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Microsoft® Visual C#® 2008 Step by Step by John Sharp

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Trying Code and Catching Exceptions

C# makes it easy to separate the error handling code from the code that implements the main flow of the program by using exceptions and exception handlers. To write exception-aware programs, you need to do two things:

  1. Write your code inside a try block (try is a C# keyword). When the code runs, it attempts to execute all the statements inside the try block, and if none of the statements generates an exception, they all run, one after the other, to completion. However, if an error condition occurs, execution jumps out of the try block and into another piece of code designed to catch and handle the exception—a catch handler.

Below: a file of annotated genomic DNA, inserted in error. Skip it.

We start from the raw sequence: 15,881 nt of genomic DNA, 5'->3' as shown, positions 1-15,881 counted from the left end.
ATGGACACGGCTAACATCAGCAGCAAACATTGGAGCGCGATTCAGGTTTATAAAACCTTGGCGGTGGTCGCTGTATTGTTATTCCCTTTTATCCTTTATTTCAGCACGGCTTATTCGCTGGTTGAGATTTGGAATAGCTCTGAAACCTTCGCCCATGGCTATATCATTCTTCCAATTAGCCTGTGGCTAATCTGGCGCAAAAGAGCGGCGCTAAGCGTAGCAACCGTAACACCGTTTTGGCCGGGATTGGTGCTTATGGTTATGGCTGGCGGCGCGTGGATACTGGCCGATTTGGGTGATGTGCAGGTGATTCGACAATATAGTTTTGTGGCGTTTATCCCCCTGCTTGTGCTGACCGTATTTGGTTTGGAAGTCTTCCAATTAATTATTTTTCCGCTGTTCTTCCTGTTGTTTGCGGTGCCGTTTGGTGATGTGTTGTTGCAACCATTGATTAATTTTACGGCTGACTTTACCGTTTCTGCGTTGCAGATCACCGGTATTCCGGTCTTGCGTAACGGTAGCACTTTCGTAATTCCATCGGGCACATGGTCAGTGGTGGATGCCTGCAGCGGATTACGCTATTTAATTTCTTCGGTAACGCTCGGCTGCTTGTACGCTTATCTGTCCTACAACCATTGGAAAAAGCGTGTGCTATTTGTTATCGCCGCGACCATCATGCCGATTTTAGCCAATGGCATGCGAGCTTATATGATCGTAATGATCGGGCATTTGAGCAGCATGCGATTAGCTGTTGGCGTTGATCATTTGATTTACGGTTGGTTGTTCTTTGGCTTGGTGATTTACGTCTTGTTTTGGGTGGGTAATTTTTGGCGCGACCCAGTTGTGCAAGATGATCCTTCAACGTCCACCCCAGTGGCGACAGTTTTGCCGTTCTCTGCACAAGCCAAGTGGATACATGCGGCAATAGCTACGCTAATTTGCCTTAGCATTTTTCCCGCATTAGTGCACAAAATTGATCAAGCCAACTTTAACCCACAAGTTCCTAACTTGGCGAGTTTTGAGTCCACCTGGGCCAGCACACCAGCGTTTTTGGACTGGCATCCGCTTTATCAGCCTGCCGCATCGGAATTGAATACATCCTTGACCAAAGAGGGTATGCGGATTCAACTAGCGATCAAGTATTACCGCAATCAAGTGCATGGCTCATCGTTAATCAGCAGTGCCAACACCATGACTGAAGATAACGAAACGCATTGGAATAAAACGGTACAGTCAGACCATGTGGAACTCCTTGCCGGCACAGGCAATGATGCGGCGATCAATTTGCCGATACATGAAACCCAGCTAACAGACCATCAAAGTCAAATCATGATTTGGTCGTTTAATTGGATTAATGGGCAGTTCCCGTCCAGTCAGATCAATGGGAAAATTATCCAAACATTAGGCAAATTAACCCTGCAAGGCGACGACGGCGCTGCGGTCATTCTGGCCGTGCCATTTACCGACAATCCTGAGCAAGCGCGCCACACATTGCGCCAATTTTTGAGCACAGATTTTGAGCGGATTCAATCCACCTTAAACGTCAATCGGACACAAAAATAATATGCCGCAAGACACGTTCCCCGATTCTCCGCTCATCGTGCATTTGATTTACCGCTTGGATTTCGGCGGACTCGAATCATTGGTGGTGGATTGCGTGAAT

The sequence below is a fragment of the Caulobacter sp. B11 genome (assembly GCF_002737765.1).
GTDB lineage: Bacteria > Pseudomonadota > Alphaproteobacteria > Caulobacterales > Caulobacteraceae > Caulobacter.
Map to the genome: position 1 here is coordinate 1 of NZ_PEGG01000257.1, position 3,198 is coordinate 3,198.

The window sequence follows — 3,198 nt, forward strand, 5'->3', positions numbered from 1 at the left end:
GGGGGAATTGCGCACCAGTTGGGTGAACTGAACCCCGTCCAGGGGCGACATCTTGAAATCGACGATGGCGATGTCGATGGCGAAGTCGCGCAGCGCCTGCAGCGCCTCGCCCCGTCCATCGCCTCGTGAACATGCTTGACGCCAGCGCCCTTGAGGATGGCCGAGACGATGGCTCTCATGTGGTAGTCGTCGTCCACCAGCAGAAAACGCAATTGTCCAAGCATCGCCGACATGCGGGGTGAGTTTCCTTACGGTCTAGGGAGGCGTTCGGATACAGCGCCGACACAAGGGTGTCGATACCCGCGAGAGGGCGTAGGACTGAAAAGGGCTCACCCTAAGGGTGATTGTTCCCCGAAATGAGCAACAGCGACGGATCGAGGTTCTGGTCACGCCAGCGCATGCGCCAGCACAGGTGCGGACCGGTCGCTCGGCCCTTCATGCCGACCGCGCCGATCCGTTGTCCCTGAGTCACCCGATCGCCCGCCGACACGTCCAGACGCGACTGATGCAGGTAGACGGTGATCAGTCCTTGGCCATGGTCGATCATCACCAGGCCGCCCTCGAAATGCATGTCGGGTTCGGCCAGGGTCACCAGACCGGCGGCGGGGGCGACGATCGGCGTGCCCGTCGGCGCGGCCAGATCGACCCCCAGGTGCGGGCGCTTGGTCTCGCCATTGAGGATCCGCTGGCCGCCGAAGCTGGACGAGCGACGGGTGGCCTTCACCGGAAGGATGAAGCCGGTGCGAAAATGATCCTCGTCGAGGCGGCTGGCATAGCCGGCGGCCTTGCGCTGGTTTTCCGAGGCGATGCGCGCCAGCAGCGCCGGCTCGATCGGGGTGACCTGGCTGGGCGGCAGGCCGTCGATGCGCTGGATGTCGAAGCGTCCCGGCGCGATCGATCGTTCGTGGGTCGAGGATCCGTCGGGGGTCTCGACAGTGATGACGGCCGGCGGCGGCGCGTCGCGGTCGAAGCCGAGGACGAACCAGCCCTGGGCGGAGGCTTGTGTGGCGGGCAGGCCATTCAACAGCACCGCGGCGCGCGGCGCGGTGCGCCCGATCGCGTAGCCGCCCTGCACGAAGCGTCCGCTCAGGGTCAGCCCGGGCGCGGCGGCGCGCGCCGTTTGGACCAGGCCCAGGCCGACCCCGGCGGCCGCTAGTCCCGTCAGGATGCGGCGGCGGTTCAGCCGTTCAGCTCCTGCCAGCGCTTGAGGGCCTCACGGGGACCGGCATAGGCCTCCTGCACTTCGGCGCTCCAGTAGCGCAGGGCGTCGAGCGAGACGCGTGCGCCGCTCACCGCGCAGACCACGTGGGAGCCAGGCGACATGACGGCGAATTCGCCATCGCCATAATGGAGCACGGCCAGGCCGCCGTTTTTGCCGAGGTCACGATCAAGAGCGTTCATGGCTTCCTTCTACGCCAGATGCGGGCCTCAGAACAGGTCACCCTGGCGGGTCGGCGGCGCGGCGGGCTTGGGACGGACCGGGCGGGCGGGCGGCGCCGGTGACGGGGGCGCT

2. Write one or more catch handlers (catch is another C# keyword) immediately after the try ...

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